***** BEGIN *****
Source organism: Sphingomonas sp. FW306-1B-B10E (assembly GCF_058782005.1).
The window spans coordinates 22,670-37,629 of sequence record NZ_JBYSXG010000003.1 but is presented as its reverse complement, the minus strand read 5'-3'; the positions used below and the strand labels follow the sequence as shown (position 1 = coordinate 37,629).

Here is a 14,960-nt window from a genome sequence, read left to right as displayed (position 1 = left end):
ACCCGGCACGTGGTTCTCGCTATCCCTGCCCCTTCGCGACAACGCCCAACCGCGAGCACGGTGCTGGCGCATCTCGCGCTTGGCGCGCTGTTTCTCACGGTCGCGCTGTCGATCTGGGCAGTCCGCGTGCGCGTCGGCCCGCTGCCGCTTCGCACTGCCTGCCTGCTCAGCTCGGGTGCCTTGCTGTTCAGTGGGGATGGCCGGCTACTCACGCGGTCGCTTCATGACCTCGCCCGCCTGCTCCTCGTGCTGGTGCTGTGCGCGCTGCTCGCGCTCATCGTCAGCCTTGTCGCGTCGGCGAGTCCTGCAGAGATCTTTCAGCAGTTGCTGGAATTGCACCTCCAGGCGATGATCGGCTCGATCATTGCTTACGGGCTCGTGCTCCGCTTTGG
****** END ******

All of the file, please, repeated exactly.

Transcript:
Source organism: Sphingomonas sp. FW306-1B-B10E (assembly GCF_058782005.1).
The window spans coordinates 22,670-37,629 of sequence record NZ_JBYSXG010000003.1 but is presented as its reverse complement, the minus strand read 5'-3'; the positions used below and the strand labels follow the sequence as shown (position 1 = coordinate 37,629).

Here is a 14,960-nt window from a genome sequence, read left to right as displayed (position 1 = left end):
ACCCGGCACGTGGTTCTCGCTATCCCTGCCCCTTCGCGACAACGCCCAACCGCGAGCACGGTGCTGGCGCATCTCGCGCTTGGCGCGCTGTTTCTCACGGTCGCGCTGTCGATCTGGGCAGTCCGCGTGCGCGTCGGCCCGCTGCCGCTTCGCACTGCCTGCCTGCTCAGCTCGGGTGCCTTGCTGTTCAGTGGGGATGGCCGGCTACTCACGCGGTCGCTTCATGACCTCGCCCGCCTGCTCCTCGTGCTGGTGCTGTGCGCGCTGCTCGCGCTCATCGTCAGCCTTGTCGCGTCGGCGAGTCCTGCAGAGATCTTTCAGCAGTTGCTGGAATTGCACCTCCAGGCGATGATCGGCTCGATCATTGCTTACGGGCTCGTGCTCCGCTTTGG